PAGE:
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The Complexities and Processes of Racial Housing Discrimination

Vincent J. Roscigno, Diana L. Karafin, Griff Tester
DOI: http://dx.doi.org/10.1525/sp.2009.56.1.49 49-69 First published online: 1 February 2009


Housing represents an important arena within which racial inequalities continue to manifest—a fact highlighted in housing audit studies and the substantial literature on racial residential segregation. In this article, we extend the insights of prior work by: (1) denoting the wide range of "exclusionary" discriminatory practices that transpire at distinct stages of the rental/sales process and that are too varied to be captured by any singular audit design; (2) analyzing something that audits simply cannot, namely discrimination that occurs within already established housing arrangements (i.e., nonexclusionary discrimination). We draw from qualitative and quantitative data truly unique to the literature, reflecting approximately 750 instances of housing discrimination—discrimination verified by civil rights investigators following state and federal guidelines. Quantitative patterns denote unique and disparate vulnerability, especially for African American women, and the centrality of powerful institutional (i.e., banks, realtors, insurance companies, etc.) and more proximate actors (i.e., landlords and neighbors) in reifying racial disadvantage. Landlords are clearly on the "front line" with regard to both exclusionary and nonexclusionary forms. Neighbors, realtors, banks, and mortgage companies play a role as well, more or less, depending on the form of discrimination being examined. Qualitative immersion into case materials offers important insight on relevant processes pertaining to victim vulnerability and status, and how discriminatory actions themselves occur. We conclude by discussing the implications of our arguments and findings for future analyses of race and housing inequality, and for understanding stratification and its microinteractional dimensions generally.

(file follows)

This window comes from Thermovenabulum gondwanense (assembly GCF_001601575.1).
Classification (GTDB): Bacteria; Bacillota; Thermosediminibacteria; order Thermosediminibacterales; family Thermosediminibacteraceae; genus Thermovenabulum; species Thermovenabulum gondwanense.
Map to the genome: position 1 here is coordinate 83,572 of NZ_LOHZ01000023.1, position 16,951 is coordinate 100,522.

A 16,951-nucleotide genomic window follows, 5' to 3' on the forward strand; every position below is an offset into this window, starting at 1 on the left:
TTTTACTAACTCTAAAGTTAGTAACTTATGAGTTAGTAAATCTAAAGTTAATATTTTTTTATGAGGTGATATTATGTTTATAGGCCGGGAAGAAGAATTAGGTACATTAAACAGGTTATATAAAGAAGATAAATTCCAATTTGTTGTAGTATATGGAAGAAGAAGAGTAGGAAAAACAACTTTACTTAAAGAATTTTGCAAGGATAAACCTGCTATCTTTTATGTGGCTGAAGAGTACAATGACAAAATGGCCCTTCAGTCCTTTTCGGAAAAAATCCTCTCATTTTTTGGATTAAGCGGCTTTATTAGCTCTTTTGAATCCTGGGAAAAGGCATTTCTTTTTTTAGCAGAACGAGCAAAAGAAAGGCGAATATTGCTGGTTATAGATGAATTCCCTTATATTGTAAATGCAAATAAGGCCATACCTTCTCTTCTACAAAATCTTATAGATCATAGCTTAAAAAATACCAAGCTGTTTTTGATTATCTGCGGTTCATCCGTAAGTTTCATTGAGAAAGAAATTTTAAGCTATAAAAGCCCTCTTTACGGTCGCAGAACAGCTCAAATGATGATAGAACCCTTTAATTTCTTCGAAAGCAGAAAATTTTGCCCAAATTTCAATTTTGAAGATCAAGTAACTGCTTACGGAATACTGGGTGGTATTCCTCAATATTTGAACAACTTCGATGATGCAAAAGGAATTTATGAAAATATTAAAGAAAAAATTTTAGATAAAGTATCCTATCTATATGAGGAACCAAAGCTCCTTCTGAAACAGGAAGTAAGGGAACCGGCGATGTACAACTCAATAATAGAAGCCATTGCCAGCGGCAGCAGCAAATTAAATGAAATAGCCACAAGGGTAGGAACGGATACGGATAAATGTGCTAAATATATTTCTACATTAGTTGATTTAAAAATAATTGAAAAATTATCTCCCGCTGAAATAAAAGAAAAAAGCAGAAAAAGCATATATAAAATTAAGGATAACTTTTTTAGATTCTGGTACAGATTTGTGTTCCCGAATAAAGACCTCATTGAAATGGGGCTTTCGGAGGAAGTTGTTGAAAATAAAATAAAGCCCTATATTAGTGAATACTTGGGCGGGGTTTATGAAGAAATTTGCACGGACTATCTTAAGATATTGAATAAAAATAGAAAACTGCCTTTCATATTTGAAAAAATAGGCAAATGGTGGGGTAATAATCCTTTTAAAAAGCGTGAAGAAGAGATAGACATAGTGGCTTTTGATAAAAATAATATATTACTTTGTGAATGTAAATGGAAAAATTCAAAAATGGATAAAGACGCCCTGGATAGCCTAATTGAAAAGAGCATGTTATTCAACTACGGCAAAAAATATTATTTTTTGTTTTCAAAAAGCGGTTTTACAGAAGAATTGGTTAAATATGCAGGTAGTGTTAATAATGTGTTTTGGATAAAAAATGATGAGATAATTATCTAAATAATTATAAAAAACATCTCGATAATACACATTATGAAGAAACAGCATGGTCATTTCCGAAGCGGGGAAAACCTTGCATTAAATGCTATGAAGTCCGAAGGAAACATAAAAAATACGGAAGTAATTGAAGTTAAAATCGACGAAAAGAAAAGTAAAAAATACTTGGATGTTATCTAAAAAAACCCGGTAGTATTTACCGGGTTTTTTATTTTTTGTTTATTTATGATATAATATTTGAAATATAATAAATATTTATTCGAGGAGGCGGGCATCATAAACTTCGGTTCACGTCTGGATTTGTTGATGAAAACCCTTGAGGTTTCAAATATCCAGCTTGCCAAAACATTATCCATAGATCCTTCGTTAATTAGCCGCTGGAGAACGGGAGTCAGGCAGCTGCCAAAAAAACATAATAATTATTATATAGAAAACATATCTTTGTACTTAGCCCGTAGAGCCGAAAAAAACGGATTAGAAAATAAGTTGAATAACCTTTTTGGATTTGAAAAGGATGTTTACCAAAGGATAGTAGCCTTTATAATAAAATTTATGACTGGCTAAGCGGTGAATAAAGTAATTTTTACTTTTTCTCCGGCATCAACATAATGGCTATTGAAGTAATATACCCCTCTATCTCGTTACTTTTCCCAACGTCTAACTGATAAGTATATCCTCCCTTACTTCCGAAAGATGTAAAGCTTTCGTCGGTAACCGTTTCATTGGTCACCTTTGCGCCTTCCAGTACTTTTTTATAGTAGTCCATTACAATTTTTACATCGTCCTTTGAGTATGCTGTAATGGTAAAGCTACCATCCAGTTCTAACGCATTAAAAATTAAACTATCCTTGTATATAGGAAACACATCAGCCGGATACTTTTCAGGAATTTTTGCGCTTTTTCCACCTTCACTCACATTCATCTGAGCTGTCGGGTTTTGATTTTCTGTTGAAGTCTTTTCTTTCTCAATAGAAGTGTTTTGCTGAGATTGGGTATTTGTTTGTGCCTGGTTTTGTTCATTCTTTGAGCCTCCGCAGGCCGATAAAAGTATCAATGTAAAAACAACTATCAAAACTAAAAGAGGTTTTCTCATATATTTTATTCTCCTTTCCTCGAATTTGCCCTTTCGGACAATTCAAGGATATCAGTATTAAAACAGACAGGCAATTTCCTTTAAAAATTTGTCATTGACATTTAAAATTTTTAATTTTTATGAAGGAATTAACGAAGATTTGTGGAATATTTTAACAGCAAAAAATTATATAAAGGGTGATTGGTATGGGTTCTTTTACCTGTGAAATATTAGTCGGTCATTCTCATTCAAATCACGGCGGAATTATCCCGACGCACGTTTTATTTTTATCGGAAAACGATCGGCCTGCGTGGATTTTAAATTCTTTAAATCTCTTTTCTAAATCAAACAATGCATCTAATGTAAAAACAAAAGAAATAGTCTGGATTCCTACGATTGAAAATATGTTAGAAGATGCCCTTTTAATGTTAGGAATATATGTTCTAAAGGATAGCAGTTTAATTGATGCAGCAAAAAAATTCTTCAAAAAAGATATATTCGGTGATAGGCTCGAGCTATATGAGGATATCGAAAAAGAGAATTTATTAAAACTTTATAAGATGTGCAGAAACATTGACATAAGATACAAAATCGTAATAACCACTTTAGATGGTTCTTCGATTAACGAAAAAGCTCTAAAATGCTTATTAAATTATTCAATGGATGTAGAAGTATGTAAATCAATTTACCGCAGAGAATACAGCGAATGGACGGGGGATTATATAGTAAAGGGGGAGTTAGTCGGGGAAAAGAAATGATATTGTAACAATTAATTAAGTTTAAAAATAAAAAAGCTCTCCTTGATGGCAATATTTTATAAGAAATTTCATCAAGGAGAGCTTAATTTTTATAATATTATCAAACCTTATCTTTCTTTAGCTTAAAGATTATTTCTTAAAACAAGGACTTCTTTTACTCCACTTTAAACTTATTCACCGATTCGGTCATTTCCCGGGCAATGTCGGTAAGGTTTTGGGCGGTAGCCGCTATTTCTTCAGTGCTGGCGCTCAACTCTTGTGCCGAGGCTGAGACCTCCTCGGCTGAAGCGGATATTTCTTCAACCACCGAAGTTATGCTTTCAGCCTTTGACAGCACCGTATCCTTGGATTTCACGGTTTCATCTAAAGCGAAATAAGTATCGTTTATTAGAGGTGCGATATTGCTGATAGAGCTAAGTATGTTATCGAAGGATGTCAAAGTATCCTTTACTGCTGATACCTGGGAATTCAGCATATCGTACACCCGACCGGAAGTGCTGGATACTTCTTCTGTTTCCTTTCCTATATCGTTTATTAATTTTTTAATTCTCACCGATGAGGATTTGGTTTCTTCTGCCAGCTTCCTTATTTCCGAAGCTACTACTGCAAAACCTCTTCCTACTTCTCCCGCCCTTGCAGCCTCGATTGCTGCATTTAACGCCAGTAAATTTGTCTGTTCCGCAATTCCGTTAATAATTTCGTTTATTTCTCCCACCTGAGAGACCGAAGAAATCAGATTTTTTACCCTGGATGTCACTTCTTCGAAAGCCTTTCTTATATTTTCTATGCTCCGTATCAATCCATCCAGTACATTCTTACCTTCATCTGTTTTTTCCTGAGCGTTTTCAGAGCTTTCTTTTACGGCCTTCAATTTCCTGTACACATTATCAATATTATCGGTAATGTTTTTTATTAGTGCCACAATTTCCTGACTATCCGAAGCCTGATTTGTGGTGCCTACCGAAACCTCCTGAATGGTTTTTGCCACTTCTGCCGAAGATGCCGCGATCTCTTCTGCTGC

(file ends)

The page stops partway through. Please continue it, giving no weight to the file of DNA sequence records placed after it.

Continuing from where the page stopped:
• discrimination
  • housing
  • race
  • inequality
  • social closure

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